"Il est tard, je dois partir."

Translation:It is late; I have to go.

2/1/2013, 5:20:39 PM

8 Comments


https://www.duolingo.com/shankman

I understand that "il" can mean both "he" and "it," but how does one differentiate? Both seem acceptable here. You can either need to leave because you are reacting to the lateness of the hour or the lateness of a someone for whom you are waiting. Shouldn't they both be right at the very least?

2/1/2013, 5:20:39 PM

https://www.duolingo.com/Sitesurf
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"he" would not be acceptable here, because "John is late" does not translate in "John est tard" but "John est en retard" (delayed).

2/2/2013, 5:43:53 PM

https://www.duolingo.com/Jones_Rick
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How do you say: He is late, I have to leave.

8/14/2014, 8:29:14 AM

https://www.duolingo.com/resurrectionjoy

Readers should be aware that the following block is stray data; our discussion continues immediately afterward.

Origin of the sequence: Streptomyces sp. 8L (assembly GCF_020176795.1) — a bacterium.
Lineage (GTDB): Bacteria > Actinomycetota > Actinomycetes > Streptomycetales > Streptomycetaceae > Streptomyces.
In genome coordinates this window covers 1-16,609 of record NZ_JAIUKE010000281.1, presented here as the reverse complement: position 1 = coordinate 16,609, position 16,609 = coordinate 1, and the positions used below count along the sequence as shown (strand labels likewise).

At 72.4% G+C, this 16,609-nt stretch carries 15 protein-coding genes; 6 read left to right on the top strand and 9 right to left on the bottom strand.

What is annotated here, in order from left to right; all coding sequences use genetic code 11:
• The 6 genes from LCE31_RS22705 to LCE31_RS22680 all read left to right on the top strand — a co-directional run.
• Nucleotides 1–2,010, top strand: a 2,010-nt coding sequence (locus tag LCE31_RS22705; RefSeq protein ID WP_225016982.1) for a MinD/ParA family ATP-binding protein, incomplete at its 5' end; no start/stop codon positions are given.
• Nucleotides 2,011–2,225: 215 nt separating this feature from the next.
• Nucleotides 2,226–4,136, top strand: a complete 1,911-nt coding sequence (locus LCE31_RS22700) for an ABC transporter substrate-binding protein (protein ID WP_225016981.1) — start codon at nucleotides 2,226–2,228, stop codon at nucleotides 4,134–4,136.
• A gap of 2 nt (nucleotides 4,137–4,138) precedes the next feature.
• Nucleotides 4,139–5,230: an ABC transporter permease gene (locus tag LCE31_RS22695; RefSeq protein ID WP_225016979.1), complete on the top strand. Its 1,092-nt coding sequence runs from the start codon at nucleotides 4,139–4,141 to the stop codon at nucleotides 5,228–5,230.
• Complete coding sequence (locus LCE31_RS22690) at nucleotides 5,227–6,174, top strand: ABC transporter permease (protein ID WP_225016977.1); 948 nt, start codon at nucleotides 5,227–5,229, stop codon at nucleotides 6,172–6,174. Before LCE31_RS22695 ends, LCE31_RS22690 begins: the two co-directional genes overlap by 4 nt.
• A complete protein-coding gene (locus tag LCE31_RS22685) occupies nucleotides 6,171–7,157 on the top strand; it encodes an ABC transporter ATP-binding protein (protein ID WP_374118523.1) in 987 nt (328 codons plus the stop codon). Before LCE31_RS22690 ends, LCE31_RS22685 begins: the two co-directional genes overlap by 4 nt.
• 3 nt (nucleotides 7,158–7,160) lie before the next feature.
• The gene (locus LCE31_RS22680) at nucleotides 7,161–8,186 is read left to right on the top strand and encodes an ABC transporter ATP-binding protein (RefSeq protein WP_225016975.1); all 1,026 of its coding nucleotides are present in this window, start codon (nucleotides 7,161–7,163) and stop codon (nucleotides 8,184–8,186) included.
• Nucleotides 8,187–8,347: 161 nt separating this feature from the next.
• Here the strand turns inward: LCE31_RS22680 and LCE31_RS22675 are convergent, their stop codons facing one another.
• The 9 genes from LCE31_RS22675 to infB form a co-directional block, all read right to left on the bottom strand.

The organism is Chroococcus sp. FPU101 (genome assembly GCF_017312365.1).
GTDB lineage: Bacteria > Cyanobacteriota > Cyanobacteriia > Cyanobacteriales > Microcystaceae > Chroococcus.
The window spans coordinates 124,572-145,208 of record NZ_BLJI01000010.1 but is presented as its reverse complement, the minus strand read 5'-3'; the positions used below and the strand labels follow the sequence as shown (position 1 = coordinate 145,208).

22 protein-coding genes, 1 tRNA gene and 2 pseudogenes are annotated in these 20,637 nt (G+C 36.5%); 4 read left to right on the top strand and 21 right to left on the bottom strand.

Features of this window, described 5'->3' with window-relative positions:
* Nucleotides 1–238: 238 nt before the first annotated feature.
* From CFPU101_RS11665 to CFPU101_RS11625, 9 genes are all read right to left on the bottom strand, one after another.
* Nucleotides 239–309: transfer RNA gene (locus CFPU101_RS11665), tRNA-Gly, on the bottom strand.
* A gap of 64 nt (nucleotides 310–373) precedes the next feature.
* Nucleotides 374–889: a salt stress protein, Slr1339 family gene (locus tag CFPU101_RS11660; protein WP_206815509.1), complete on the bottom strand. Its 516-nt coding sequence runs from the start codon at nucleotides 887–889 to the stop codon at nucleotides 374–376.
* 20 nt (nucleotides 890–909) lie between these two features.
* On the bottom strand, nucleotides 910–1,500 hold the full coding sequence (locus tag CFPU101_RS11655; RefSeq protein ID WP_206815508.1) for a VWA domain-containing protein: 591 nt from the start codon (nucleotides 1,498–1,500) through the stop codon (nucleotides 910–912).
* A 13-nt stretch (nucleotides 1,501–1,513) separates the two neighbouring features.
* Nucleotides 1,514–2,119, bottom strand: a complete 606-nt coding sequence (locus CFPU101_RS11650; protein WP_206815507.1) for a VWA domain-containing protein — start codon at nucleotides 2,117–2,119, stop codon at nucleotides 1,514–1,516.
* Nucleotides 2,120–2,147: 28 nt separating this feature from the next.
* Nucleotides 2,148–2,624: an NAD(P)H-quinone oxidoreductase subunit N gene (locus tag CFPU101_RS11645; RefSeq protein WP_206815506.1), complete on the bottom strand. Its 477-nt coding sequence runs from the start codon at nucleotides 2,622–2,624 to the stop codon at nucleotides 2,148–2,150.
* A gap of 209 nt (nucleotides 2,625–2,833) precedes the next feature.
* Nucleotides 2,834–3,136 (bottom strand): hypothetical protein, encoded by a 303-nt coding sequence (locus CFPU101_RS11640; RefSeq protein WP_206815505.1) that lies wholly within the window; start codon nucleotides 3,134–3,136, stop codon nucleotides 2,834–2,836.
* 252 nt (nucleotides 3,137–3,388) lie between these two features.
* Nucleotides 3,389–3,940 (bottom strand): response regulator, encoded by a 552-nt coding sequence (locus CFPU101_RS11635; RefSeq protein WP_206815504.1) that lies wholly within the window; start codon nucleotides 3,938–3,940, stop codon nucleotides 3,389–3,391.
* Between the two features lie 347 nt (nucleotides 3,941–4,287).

Il est en retard, je dois partir.

9/6/2014, 12:24:03 AM

https://www.duolingo.com/natemb
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I translated this as "it is late, I should go" and was marked wrong. Should duolingo accept my translation (Pensez vous que duolingo doit accepter mon traduction?) ;)

2/1/2014, 4:08:56 AM

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I should go is conditional = je devrais partir.

I have to go = je dois partir, il faut que je parte

note: "ma traduction" (fem: all words in -tion are feminine)

2/1/2014, 12:56:00 PM

https://www.duolingo.com/Sally810296

In English this is a run-on sentence. The comma would have to be a semicolon or a period. I see that a lot on here. Is it correct in French to separate two independent clauses with a comma?

7/5/2018, 9:44:11 PM

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Yes, it is.

7/6/2018, 8:03:23 AM
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